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01 April 2016

Insomnia linked with worse quality of life and continuing seizures in people with epilepsy

A study has found that lack of sleep - or insomnia - is associated with short-term poor seizure control and worse quality of life among people with epilepsy.  And researchers have stressed the importance of assessing insomnia as part of people's epilepsy care, as this may help to reduce seizure activity.

The study, published in Epilepsy Research journal, analysed 207 people with epilepsy attending clinical visits.  While there, they were assessed according to the Insomnia Severity Index (ISI).  Researchers recorded the presence or absence of seizures and quality of life within the preceding four weeks.  Subjects were also asked to complete a survey about sleepiness and mood.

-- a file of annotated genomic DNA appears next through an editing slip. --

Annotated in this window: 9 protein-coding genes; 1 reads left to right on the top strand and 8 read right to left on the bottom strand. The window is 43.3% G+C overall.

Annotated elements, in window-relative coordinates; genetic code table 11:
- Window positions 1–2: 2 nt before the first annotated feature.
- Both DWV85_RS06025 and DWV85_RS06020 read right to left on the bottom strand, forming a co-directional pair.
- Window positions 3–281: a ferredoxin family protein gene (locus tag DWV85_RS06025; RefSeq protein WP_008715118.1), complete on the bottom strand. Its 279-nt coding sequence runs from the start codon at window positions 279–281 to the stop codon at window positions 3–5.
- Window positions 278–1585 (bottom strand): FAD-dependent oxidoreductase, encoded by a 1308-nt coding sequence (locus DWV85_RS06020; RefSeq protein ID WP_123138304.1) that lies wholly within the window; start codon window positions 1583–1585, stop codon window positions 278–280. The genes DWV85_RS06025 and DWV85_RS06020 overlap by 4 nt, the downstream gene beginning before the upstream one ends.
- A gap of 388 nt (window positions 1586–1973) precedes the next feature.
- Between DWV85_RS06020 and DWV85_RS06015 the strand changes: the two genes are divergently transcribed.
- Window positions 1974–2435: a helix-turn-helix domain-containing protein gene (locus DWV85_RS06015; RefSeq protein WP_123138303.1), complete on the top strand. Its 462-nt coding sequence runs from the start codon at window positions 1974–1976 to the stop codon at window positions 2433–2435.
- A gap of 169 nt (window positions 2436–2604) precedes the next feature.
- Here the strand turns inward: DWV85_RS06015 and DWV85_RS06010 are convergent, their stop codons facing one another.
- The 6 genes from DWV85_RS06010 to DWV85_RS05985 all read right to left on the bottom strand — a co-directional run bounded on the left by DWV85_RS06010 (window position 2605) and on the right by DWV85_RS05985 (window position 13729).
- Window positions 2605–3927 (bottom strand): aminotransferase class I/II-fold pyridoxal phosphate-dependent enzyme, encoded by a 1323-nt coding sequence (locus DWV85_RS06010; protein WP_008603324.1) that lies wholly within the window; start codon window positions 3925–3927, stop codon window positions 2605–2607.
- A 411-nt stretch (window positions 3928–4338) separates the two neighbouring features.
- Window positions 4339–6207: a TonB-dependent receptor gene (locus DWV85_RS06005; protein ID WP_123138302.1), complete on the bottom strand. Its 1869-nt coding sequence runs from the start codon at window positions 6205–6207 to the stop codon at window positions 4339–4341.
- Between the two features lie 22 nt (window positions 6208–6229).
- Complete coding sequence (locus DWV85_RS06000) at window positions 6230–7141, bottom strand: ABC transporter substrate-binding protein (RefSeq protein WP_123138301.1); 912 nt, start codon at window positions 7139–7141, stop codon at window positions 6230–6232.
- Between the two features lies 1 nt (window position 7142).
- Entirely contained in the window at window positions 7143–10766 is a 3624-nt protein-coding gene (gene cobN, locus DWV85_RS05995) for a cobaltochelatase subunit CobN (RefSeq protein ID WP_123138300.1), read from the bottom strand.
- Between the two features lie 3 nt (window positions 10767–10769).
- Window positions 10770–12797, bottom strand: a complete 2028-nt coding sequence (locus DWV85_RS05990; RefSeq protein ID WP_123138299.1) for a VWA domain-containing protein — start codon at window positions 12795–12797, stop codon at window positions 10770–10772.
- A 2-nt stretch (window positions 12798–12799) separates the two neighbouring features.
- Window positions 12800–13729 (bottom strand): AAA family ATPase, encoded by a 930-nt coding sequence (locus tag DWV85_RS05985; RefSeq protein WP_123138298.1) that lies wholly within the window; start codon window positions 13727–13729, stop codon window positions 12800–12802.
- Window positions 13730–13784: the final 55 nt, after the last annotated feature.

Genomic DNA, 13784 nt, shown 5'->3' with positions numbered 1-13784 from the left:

Of the 207 study subjects, 43 per cent had clinically significant insomnia, and 51 per cent had at least mild insomnia and 58 per cent were seizure free. Mean ISI scores were significantly worse for those with continuing seizures, and more severe ISI scores correlated strongly with worse QOL.

Younger age, shorter duration of epilepsy, use of sedatives, excessive sleepiness, and depression were all associated with more severe insomnia.  

The study concluded: "Insomnia is common in epilepsy, and is associated with short term poor seizure control and worse quality of life. Future studies must evaluate cause-and-effect relationships. Assessment of insomnia may be important in the comprehensive care of epilepsy and may influence control of epileptic seizures."